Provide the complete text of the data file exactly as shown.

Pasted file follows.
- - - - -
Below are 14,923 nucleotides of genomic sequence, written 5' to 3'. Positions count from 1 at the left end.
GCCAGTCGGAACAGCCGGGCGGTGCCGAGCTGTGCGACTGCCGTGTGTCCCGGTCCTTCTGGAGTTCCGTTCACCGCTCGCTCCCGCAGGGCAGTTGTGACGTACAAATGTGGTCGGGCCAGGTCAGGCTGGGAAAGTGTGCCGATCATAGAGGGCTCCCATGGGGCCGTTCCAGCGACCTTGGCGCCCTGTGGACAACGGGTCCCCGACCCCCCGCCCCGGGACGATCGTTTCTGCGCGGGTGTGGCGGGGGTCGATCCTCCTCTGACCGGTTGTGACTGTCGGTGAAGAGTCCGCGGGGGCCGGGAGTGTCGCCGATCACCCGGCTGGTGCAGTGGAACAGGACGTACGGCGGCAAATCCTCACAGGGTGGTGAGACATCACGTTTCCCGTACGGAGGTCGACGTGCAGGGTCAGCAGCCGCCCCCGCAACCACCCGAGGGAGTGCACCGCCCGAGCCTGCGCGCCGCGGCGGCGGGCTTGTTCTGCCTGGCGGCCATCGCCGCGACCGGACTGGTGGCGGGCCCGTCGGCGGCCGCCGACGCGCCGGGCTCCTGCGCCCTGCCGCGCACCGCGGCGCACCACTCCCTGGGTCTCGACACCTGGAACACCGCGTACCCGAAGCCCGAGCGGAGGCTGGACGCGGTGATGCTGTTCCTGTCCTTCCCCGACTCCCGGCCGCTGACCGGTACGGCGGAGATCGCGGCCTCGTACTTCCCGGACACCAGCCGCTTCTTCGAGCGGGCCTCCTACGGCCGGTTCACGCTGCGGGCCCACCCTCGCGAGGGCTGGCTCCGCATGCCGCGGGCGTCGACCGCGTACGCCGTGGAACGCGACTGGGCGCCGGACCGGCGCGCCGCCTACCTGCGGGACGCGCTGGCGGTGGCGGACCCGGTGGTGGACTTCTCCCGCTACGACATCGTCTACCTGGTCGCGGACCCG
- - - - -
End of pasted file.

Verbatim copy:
Below are 14,923 nucleotides of genomic sequence, written 5' to 3'. Positions count from 1 at the left end.
GCCAGTCGGAACAGCCGGGCGGTGCCGAGCTGTGCGACTGCCGTGTGTCCCGGTCCTTCTGGAGTTCCGTTCACCGCTCGCTCCCGCAGGGCAGTTGTGACGTACAAATGTGGTCGGGCCAGGTCAGGCTGGGAAAGTGTGCCGATCATAGAGGGCTCCCATGGGGCCGTTCCAGCGACCTTGGCGCCCTGTGGACAACGGGTCCCCGACCCCCCGCCCCGGGACGATCGTTTCTGCGCGGGTGTGGCGGGGGTCGATCCTCCTCTGACCGGTTGTGACTGTCGGTGAAGAGTCCGCGGGGGCCGGGAGTGTCGCCGATCACCCGGCTGGTGCAGTGGAACAGGACGTACGGCGGCAAATCCTCACAGGGTGGTGAGACATCACGTTTCCCGTACGGAGGTCGACGTGCAGGGTCAGCAGCCGCCCCCGCAACCACCCGAGGGAGTGCACCGCCCGAGCCTGCGCGCCGCGGCGGCGGGCTTGTTCTGCCTGGCGGCCATCGCCGCGACCGGACTGGTGGCGGGCCCGTCGGCGGCCGCCGACGCGCCGGGCTCCTGCGCCCTGCCGCGCACCGCGGCGCACCACTCCCTGGGTCTCGACACCTGGAACACCGCGTACCCGAAGCCCGAGCGGAGGCTGGACGCGGTGATGCTGTTCCTGTCCTTCCCCGACTCCCGGCCGCTGACCGGTACGGCGGAGATCGCGGCCTCGTACTTCCCGGACACCAGCCGCTTCTTCGAGCGGGCCTCCTACGGCCGGTTCACGCTGCGGGCCCACCCTCGCGAGGGCTGGCTCCGCATGCCGCGGGCGTCGACCGCGTACGCCGTGGAACGCGACTGGGCGCCGGACCGGCGCGCCGCCTACCTGCGGGACGCGCTGGCGGTGGCGGACCCGGTGGTGGACTTCTCCCGCTACGACATCGTCTACCTGGTCGCGGACCCG